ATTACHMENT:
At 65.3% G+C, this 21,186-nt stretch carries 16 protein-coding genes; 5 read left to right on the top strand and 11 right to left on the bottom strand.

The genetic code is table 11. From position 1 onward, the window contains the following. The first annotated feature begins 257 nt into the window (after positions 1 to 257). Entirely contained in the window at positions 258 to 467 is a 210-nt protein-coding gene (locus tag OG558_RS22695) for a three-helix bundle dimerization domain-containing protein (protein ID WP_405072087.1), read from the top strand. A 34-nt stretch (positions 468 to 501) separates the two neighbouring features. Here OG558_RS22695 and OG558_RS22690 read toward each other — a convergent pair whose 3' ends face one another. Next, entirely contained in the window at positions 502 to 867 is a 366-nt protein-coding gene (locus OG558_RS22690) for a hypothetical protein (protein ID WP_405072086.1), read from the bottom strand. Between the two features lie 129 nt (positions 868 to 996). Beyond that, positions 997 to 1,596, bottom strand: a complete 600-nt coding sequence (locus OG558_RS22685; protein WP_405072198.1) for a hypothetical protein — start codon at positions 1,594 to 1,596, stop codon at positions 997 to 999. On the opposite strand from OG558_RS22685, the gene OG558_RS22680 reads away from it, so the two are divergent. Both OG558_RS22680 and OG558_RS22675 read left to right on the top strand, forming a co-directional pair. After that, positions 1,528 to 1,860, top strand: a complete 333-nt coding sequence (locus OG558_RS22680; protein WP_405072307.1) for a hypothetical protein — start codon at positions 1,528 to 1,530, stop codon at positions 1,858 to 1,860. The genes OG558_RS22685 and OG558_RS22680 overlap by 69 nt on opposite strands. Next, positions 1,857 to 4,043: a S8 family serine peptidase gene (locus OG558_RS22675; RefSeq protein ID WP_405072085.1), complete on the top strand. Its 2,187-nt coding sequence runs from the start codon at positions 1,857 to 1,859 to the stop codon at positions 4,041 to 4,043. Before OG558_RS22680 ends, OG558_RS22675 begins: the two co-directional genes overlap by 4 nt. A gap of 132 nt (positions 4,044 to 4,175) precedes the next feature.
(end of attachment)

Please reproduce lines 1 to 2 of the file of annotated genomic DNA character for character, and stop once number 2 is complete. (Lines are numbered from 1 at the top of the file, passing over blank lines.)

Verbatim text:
At 65.3% G+C, this 21,186-nt stretch carries 16 protein-coding genes; 5 read left to right on the top strand and 11 right to left on the bottom strand.

The genetic code is table 11. From position 1 onward, the window contains the following. The first annotated feature begins 257 nt into the window (after positions 1 to 257). Entirely contained in the window at positions 258 to 467 is a 210-nt protein-coding gene (locus tag OG558_RS22695) for a three-helix bundle dimerization domain-containing protein (protein ID WP_405072087.1), read from the top strand. A 34-nt stretch (positions 468 to 501) separates the two neighbouring features. Here OG558_RS22695 and OG558_RS22690 read toward each other — a convergent pair whose 3' ends face one another. Next, entirely contained in the window at positions 502 to 867 is a 366-nt protein-coding gene (locus OG558_RS22690) for a hypothetical protein (protein ID WP_405072086.1), read from the bottom strand. Between the two features lie 129 nt (positions 868 to 996). Beyond that, positions 997 to 1,596, bottom strand: a complete 600-nt coding sequence (locus OG558_RS22685; protein WP_405072198.1) for a hypothetical protein — start codon at positions 1,594 to 1,596, stop codon at positions 997 to 999. On the opposite strand from OG558_RS22685, the gene OG558_RS22680 reads away from it, so the two are divergent. Both OG558_RS22680 and OG558_RS22675 read left to right on the top strand, forming a co-directional pair. After that, positions 1,528 to 1,860, top strand: a complete 333-nt coding sequence (locus OG558_RS22680; protein WP_405072307.1) for a hypothetical protein — start codon at positions 1,528 to 1,530, stop codon at positions 1,858 to 1,860. The genes OG558_RS22685 and OG558_RS22680 overlap by 69 nt on opposite strands. Next, positions 1,857 to 4,043: a S8 family serine peptidase gene (locus OG558_RS22675; RefSeq protein ID WP_405072085.1), complete on the top strand. Its 2,187-nt coding sequence runs from the start codon at positions 1,857 to 1,859 to the stop codon at positions 4,041 to 4,043. Before OG558_RS22680 ends, OG558_RS22675 begins: the two co-directional genes overlap by 4 nt. A gap of 132 nt (positions 4,044 to 4,175) precedes the next feature.